Adjuvant osimertinib continues to prolong survival and improve outcomes among patients with resected, EGFR-mutant non–small cell lung cancer.
Adjuvant osimertinib (Tagrisso) continued to prolong disease-free survival (DFS) and reduced the risk of disease recurrence better than placebo in patients with resected, EGFR-mutated non–small cell lung cancer (NSCLC), according to updated findings from the phase 3 ADAURA trial (NCT02511106) that were published in the Journal of Clinical Oncology.
Among patients with stage II to IIIA disease, the 4-year DFS rate in the osimertinib group was 70% (95% CI, 62%-76%) vs 29% (95% CI, 23%-35%) in the placebo group (HR 0.23; 95% CI, 0.18-0.30) after a median follow-up of 44.2 and 19.6 months, respectively. The corresponding DFS rates in the overall population were 73% (95% CI 67%-78%) and 38% (95% CI, 32%-43%) with osimertinib and placebo, respectively (HR 0.27; 95% CI, 0.21-0.34).
The osimertinib group also experienced fewer local or distant recurrences than the placebo group. The toxicity profile of osimertinib was consistent with the study’s primary analysis.
“The early separation in the Kaplan-Meier curves reported in the primary analysis was sustained to the last observed date in this updated analysis,” the investigators wrote. “There was an observed trend toward an increased DFS event rate beyond 36 months compared with the previous 36 months in the osimertinib group; however, the benefit of osimertinib treatment is clearly maintained as the curves remain separated beyond the 3-year treatment period.
“This observation suggests that some patients may benefit from adjuvant osimertinib beyond 3 years; molecular profiling and monitoring of minimal residual disease may help inform optimal treatment duration.”
A total of 682 patients enrolled on the international, double-blind ADAURA trial between November 2015 to February 2019. They were randomly assigned 1:1 to receive either osimertinib (n = 339) or placebo (n = 343). Most patients in the osimertinib and placebo groups, respectively, had malignant adenocarcinoma (54% and 55%), and roughly a quarter of all patients had acinar adenocarcinoma.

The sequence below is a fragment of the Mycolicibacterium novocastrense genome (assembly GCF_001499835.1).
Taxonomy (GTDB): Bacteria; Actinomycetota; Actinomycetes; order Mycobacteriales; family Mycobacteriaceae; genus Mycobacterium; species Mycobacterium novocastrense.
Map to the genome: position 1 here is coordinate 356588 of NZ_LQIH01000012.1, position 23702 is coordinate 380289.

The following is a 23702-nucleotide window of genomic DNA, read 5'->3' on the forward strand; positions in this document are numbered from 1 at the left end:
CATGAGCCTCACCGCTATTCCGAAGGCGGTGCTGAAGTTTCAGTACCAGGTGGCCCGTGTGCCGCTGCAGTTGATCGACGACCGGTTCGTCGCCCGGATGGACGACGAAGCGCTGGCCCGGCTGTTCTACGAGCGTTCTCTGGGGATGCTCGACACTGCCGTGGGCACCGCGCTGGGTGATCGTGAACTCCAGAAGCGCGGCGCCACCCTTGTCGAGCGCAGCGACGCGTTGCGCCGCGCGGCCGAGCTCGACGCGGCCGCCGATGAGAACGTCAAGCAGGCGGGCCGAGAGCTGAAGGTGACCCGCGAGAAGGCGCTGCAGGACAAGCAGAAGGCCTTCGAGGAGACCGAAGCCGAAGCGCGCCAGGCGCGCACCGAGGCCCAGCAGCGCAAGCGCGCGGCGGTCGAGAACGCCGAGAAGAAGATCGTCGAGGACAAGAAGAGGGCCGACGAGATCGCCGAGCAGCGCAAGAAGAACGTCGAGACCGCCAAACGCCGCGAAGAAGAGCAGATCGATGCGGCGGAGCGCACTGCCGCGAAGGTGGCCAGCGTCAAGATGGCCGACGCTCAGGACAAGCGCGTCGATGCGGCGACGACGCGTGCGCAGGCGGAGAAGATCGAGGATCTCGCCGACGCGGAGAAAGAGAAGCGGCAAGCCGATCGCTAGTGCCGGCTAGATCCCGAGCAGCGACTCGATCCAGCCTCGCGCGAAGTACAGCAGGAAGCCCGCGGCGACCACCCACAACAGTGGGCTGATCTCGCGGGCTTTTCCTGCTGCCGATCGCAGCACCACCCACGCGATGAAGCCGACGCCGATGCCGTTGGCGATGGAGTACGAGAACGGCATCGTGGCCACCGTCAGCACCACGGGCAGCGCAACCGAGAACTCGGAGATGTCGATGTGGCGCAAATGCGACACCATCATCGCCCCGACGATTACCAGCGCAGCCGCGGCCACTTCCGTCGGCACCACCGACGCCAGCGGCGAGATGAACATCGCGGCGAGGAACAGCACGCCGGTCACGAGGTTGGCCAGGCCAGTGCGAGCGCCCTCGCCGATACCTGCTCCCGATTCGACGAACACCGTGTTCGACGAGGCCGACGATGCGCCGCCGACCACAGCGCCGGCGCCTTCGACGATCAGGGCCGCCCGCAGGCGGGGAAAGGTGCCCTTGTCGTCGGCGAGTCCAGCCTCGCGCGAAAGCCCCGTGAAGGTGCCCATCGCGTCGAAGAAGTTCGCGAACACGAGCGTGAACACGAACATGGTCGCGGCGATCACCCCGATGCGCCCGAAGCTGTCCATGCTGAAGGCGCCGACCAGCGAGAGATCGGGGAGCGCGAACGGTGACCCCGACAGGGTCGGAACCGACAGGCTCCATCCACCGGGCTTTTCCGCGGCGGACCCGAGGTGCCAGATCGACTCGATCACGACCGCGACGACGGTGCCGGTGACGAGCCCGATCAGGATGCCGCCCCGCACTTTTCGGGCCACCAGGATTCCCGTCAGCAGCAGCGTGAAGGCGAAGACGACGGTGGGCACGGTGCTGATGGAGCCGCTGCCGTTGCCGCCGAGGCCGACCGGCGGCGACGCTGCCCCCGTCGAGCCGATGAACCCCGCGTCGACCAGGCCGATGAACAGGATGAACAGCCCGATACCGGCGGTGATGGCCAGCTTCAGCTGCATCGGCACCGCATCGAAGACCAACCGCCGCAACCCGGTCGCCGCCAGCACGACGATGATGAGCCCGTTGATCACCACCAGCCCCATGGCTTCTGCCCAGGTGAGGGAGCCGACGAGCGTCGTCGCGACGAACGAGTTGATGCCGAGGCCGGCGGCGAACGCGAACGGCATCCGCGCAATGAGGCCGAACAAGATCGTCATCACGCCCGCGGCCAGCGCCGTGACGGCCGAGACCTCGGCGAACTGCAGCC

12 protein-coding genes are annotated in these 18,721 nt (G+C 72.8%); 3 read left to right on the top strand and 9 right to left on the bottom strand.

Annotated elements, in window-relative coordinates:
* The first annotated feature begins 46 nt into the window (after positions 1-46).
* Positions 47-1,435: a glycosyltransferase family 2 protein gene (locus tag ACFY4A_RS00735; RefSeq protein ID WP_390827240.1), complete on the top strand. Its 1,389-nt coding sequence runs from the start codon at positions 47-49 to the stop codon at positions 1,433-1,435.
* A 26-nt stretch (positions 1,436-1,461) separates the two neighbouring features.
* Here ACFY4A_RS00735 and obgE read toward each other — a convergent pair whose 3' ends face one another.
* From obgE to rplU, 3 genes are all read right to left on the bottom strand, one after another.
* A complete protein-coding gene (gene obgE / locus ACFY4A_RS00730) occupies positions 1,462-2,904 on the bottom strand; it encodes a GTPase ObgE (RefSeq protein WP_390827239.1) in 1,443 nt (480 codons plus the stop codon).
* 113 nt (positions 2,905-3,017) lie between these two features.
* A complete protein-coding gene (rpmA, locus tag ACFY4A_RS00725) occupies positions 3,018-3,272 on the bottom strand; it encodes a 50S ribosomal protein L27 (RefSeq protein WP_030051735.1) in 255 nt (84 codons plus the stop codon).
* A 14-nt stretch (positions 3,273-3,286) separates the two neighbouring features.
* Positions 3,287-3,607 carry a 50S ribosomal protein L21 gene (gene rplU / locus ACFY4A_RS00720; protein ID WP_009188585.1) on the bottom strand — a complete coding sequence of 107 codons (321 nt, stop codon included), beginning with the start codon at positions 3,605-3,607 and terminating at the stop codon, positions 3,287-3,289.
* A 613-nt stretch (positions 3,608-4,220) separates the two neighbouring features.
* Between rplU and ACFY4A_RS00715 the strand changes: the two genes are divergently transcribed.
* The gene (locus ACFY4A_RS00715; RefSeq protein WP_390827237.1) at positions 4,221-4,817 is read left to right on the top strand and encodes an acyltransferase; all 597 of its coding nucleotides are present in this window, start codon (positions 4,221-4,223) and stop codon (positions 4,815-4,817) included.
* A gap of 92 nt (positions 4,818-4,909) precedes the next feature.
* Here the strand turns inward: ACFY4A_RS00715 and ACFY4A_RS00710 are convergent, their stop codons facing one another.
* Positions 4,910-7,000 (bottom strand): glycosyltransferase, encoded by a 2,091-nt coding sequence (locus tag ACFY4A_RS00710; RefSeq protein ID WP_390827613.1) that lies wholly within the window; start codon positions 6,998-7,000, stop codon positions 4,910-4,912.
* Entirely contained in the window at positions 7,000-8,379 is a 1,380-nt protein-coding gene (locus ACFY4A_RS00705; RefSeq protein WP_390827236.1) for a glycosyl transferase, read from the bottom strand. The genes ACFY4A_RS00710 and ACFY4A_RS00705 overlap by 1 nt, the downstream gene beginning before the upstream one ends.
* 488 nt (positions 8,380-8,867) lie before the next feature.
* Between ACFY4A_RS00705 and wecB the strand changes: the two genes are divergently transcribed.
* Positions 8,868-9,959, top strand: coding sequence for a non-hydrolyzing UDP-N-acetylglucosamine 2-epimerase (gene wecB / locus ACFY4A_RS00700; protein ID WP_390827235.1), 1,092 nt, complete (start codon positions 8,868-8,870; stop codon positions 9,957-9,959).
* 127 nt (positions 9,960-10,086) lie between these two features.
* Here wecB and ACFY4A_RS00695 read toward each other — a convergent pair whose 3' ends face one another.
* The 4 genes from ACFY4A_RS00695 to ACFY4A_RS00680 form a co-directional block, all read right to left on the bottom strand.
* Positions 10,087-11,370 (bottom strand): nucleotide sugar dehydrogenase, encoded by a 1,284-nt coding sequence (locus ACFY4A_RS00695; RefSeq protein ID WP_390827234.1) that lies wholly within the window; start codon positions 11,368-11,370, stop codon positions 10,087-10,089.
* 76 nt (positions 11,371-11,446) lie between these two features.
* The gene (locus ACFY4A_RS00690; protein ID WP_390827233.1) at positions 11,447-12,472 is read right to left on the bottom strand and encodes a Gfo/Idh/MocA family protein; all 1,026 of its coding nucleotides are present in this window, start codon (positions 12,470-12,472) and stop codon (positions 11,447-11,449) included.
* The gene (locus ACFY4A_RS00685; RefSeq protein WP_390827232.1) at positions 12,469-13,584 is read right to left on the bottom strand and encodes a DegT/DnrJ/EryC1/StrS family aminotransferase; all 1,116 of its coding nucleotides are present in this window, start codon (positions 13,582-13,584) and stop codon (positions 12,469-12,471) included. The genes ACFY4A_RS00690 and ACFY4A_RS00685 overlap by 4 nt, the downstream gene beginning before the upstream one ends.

The median age was 64 years (range, 30-86) in the osimertinib group and 62 years (range, 31-82) in the placebo group. Most patients were women (68% and 72%) and Asian (64% and 64%). Patients received oral osimertinib or placebo at 80 mg once daily for up to 3 years, until disease recurrence, or meeting treatment discontinuation criterion.
Median DFS was 65.8 months (95% CI, 54.4-not calculable [NC]) in the osimertinib group vs 21.9 months (95% CI, 16.6-27.5) in the placebo group. Significantly more patients were alive and disease-free at 48 months in the osimertinib group (70%; 95% CI, 62%-76%) than in the placebo group (29%; 95% CI, 23%-35%).
The clinical benefit of osimertinib persisted across all predefined subgroups. Moreover, for patients with stage II-IIIA disease, the estimated probability of central nervous system (CNS) recurrence at 36 months was 2% (95% CI, 0.86%-5.03%) with osimertinib vs 13% (95% CI, 8.52%-18.48%) with placebo.
“These updated ADAURA data demonstrate osimertinib to be a compelling therapeutic option to reduce the risk of developing CNS metastases in resected EGFR-mutated NSCLC,” the investigators wrote.
Adverse effects (AEs) occurred in nearly all patients in both the osimertinib and placebo groups (98% and 90%). The incidence of grade 3 or higher AEs was 23% in the osimertinib group and 14% in the placebo group, and the incidence of AEs investigators thought were potentially related to treatment was 91% with osimertinib and 58% with placebo. Serious AEs affected 20% of those treated with osimertinib vs 14% with placebo.
The most common grade 1/2 AEs in the osimertinib arm and placebo arm, respectively, were diarrhea (47% vs 20%), paronychia (27% vs 1%), and dry skin (25% vs 7%). Interstitial lung disease occurred in 3% of patients in the osimertinib group vs 0% in the placebo group. Investigators recorded cardiac events in 6% and 3% of patients in the osimertinib and placebo groups, respectively.
“Future data of interest from ADAURA include long-term safety, subsequent treatment patterns, and overall survival. Tumor and circulating tumor DNA molecular profiling for analyses of minimal residual disease and acquired resistance may provide important information on persistence and resistance mechanisms to optimize treatment strategies in this setting,” the investigators concluded.
Herbst RS, Wu YL, John T, et al. Adjuvant osimertinib for resected EGFR-mutated stage IB-IIIA non-small-cell lung cancer: updated results from the phase III randomized ADAURA trial. J Clin Oncol. Published online January 31, 2023. doi:10.1200/JCO.22.02186